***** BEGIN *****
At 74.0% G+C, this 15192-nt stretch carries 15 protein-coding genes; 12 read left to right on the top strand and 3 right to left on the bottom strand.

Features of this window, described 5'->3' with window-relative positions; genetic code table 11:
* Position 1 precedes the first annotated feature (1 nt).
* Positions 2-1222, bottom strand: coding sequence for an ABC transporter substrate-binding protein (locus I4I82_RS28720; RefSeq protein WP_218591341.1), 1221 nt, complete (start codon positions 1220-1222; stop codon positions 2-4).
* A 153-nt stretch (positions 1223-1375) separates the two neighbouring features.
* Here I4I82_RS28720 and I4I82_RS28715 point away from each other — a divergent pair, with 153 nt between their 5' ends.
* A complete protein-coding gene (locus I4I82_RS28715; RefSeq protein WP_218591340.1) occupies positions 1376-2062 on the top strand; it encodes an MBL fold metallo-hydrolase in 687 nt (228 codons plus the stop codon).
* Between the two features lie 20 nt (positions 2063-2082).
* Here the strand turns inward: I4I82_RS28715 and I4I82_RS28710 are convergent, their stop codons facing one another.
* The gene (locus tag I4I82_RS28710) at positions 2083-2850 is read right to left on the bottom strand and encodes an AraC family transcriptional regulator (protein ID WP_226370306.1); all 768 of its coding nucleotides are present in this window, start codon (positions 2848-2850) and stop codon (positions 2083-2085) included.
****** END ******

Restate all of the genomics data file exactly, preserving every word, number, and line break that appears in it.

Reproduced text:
At 74.0% G+C, this 15192-nt stretch carries 15 protein-coding genes; 12 read left to right on the top strand and 3 right to left on the bottom strand.

Features of this window, described 5'->3' with window-relative positions; genetic code table 11:
* Position 1 precedes the first annotated feature (1 nt).
* Positions 2-1222, bottom strand: coding sequence for an ABC transporter substrate-binding protein (locus I4I82_RS28720; RefSeq protein WP_218591341.1), 1221 nt, complete (start codon positions 1220-1222; stop codon positions 2-4).
* A 153-nt stretch (positions 1223-1375) separates the two neighbouring features.
* Here I4I82_RS28720 and I4I82_RS28715 point away from each other — a divergent pair, with 153 nt between their 5' ends.
* A complete protein-coding gene (locus I4I82_RS28715; RefSeq protein WP_218591340.1) occupies positions 1376-2062 on the top strand; it encodes an MBL fold metallo-hydrolase in 687 nt (228 codons plus the stop codon).
* Between the two features lie 20 nt (positions 2063-2082).
* Here the strand turns inward: I4I82_RS28715 and I4I82_RS28710 are convergent, their stop codons facing one another.
* The gene (locus tag I4I82_RS28710) at positions 2083-2850 is read right to left on the bottom strand and encodes an AraC family transcriptional regulator (protein ID WP_226370306.1); all 768 of its coding nucleotides are present in this window, start codon (positions 2848-2850) and stop codon (positions 2083-2085) included.